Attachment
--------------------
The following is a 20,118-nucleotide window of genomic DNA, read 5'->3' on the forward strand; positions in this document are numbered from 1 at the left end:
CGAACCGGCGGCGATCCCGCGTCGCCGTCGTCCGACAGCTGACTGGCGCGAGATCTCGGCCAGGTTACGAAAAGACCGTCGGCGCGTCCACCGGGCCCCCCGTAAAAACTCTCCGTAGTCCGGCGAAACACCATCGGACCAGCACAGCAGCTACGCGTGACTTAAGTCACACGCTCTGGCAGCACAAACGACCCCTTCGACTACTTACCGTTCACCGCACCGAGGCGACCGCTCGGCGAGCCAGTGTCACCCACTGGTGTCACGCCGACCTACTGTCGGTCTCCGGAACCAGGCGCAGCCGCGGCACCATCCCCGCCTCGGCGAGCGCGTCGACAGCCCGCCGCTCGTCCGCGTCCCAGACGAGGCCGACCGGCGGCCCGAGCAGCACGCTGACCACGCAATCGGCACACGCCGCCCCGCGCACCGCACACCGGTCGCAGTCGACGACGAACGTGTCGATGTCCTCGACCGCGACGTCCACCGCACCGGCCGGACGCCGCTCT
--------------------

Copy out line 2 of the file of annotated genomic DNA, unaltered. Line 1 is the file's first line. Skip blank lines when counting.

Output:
CGAACCGGCGGCGATCCCGCGTCGCCGTCGTCCGACAGCTGACTGGCGCGAGATCTCGGCCAGGTTACGAAAAGACCGTCGGCGCGTCCACCGGGCCCCCCGTAAAAACTCTCCGTAGTCCGGCGAAACACCATCGGACCAGCACAGCAGCTACGCGTGACTTAAGTCACACGCTCTGGCAGCACAAACGACCCCTTCGACTACTTACCGTTCACCGCACCGAGGCGACCGCTCGGCGAGCCAGTGTCACCCACTGGTGTCACGCCGACCTACTGTCGGTCTCCGGAACCAGGCGCAGCCGCGGCACCATCCCCGCCTCGGCGAGCGCGTCGACAGCCCGCCGCTCGTCCGCGTCCCAGACGAGGCCGACCGGCGGCCCGAGCAGCACGCTGACCACGCAATCGGCACACGCCGCCCCGCGCACCGCACACCGGTCGCAGTCGACGACGAACGTGTCGATGTCCTCGACCGCGACGTCCACCGCACCGGCCGGACGCCGCTCT